The first in my collection isn't one I acquired for free - it cost me $3, and that was after I talked the guy down from $5. Call me a cheapskate if you will, but I call it bargaining. And when you don't have $$$ and you're trying to build a collection of books, you get what you can take. This little treasure is a 1920 edition of Webster's New International Dictionary. This book is HUGE!
The book's condition isn't stellar, but it isn't the worst condition I've seen a book in either. Pages are worn, as are the tabs, and the binding is a bit loose and the cloth of the binding is frayed in certain places.
When you first open the cover, you're greeted with some old newspaper articles and clippings that the owner of the book glued in. I actually don't mind this because it gives little pieces of history with the book.
The pages are India Paper, some of my favorite to be found in old books and Bibles. Because of how thin the paper is, some of the pages in the dictionary are ruined from the 90+ years this book has been around, mainly because they became folded when the book was shut and it creased the paper permanently, or the book was dropped and the pages took a beating.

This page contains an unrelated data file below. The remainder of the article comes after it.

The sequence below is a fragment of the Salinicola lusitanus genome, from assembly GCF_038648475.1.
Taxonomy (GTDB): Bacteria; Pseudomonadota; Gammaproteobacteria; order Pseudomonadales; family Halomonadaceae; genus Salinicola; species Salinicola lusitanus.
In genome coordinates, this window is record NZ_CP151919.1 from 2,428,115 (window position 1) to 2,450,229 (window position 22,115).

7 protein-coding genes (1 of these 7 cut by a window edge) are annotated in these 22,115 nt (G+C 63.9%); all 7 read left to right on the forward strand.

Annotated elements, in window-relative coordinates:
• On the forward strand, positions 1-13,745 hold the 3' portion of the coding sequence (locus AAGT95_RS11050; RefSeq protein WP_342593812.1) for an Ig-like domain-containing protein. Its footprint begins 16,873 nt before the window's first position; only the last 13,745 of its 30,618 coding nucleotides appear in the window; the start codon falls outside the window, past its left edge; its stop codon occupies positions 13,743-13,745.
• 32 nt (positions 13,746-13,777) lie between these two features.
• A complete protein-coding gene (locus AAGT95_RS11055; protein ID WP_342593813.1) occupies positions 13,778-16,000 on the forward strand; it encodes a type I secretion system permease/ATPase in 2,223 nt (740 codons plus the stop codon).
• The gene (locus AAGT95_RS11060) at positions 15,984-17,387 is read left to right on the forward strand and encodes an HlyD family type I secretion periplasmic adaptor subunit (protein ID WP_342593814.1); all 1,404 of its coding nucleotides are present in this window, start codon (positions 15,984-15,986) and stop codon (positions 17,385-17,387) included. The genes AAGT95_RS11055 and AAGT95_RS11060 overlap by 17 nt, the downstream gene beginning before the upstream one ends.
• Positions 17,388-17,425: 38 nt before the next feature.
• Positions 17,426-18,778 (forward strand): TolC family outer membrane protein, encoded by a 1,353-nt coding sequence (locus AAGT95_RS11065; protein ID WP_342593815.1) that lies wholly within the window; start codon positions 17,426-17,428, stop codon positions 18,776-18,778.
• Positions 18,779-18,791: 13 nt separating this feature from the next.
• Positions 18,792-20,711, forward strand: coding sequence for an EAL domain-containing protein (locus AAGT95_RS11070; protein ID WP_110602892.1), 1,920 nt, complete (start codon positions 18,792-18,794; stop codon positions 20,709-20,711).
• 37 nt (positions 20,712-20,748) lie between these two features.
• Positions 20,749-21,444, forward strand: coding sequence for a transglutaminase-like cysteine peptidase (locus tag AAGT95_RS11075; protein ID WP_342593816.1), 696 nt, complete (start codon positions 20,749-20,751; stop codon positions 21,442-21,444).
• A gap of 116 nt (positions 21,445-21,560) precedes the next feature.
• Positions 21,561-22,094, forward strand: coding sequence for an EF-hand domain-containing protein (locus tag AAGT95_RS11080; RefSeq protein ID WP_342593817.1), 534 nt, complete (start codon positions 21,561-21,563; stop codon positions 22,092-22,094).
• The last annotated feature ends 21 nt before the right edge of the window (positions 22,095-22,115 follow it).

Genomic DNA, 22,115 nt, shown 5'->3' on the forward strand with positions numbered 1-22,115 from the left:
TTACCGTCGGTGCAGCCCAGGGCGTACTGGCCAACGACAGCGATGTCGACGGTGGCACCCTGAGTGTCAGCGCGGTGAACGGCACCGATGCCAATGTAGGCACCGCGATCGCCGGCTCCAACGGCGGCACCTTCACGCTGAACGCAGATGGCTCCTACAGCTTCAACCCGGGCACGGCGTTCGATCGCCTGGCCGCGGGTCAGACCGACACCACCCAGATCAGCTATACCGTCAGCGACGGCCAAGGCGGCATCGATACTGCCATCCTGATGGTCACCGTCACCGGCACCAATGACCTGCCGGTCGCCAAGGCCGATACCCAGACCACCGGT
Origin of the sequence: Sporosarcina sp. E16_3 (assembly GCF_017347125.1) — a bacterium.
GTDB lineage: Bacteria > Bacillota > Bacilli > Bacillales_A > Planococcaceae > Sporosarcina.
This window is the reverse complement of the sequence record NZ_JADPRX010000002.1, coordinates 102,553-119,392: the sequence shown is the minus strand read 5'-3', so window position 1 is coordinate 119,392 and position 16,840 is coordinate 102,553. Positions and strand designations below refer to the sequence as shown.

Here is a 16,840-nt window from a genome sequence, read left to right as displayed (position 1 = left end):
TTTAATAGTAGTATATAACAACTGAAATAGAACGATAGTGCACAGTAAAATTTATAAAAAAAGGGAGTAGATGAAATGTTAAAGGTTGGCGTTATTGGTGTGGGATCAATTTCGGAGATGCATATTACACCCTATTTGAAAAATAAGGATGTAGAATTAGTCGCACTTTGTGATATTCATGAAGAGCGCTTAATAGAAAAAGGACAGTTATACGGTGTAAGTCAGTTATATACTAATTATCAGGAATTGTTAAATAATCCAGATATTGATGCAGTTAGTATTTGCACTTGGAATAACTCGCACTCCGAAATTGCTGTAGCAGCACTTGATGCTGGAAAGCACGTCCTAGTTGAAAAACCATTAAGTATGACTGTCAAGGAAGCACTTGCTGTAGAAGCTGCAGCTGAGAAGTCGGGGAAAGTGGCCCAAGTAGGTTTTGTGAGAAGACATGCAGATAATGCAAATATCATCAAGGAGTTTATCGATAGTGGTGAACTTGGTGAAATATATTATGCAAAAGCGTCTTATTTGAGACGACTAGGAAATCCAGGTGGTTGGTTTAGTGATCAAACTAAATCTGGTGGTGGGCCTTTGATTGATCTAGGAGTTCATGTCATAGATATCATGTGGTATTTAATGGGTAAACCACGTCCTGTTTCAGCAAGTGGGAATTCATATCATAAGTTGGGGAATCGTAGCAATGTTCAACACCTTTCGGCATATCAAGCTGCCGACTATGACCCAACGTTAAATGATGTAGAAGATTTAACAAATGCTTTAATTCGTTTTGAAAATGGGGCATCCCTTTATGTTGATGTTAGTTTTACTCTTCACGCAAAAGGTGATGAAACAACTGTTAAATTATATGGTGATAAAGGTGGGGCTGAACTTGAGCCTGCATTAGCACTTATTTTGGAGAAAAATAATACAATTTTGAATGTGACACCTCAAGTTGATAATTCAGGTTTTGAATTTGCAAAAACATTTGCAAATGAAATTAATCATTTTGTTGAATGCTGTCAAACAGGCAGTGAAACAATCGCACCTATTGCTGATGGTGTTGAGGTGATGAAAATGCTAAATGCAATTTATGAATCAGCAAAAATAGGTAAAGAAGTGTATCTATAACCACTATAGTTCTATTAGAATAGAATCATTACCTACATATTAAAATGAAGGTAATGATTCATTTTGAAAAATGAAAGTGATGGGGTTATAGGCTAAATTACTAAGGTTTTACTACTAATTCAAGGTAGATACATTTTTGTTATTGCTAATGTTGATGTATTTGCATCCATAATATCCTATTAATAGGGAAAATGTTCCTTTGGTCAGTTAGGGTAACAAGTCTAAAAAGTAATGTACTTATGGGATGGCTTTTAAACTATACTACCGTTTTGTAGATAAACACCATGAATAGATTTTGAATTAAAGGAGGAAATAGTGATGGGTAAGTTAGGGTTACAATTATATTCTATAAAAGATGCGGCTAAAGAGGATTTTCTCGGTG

Elsewhere in the book you can find, among the basic dictionary entries, pages full of key information, like flags of the world, cathedrals, or human anatomy. This thing reads more like an encyclopedia in certain areas than a dictionary, but that's okay with me.
As far as the history of this particular edition of Webster's New International Dictionary, I haven't been able to pull up too much information on it. Wikipedia has information on a 1909 and a 1934 edition, but the edition I have is clearly a 1920 according to the title page which states it is a revision of the 1890 and 1900 edition. There is a copyright page which lists copyrights for 1909 and 1913, but beyond that, I don't know much about this beautiful tome. Doesn't matter though, it's going to sit beautifully on my shelf until maybe I have the money someday to have it restored and preserved for the generations who come after me.